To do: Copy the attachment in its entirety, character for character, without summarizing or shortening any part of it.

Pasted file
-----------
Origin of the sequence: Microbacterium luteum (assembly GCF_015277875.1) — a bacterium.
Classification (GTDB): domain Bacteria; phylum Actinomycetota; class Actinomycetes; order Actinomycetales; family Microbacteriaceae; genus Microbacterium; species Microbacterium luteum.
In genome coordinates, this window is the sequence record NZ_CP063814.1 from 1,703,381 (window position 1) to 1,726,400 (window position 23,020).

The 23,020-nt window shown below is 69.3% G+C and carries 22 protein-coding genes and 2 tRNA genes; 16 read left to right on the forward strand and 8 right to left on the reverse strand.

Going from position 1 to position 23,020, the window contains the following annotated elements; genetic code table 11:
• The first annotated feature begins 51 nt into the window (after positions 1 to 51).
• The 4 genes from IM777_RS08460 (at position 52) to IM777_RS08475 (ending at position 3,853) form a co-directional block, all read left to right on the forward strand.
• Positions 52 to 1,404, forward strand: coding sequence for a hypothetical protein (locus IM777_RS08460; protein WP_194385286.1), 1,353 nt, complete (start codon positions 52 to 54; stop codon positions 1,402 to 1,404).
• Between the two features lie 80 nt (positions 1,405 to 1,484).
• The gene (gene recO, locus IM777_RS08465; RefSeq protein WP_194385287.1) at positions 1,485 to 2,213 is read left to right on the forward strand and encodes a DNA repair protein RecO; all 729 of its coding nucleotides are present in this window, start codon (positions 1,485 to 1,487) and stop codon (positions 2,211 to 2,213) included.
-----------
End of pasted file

Origin of the sequence: Microbacterium luteum (assembly GCF_015277875.1) — a bacterium.
Classification (GTDB): domain Bacteria; phylum Actinomycetota; class Actinomycetes; order Actinomycetales; family Microbacteriaceae; genus Microbacterium; species Microbacterium luteum.
In genome coordinates, this window is the sequence record NZ_CP063814.1 from 1,703,381 (window position 1) to 1,726,400 (window position 23,020).

The 23,020-nt window shown below is 69.3% G+C and carries 22 protein-coding genes and 2 tRNA genes; 16 read left to right on the forward strand and 8 right to left on the reverse strand.

Going from position 1 to position 23,020, the window contains the following annotated elements; genetic code table 11:
• The first annotated feature begins 51 nt into the window (after positions 1 to 51).
• The 4 genes from IM777_RS08460 (at position 52) to IM777_RS08475 (ending at position 3,853) form a co-directional block, all read left to right on the forward strand.
• Positions 52 to 1,404, forward strand: coding sequence for a hypothetical protein (locus IM777_RS08460; protein WP_194385286.1), 1,353 nt, complete (start codon positions 52 to 54; stop codon positions 1,402 to 1,404).
• Between the two features lie 80 nt (positions 1,405 to 1,484).
• The gene (gene recO, locus IM777_RS08465; RefSeq protein WP_194385287.1) at positions 1,485 to 2,213 is read left to right on the forward strand and encodes a DNA repair protein RecO; all 729 of its coding nucleotides are present in this window, start codon (positions 1,485 to 1,487) and stop codon (positions 2,211 to 2,213) included.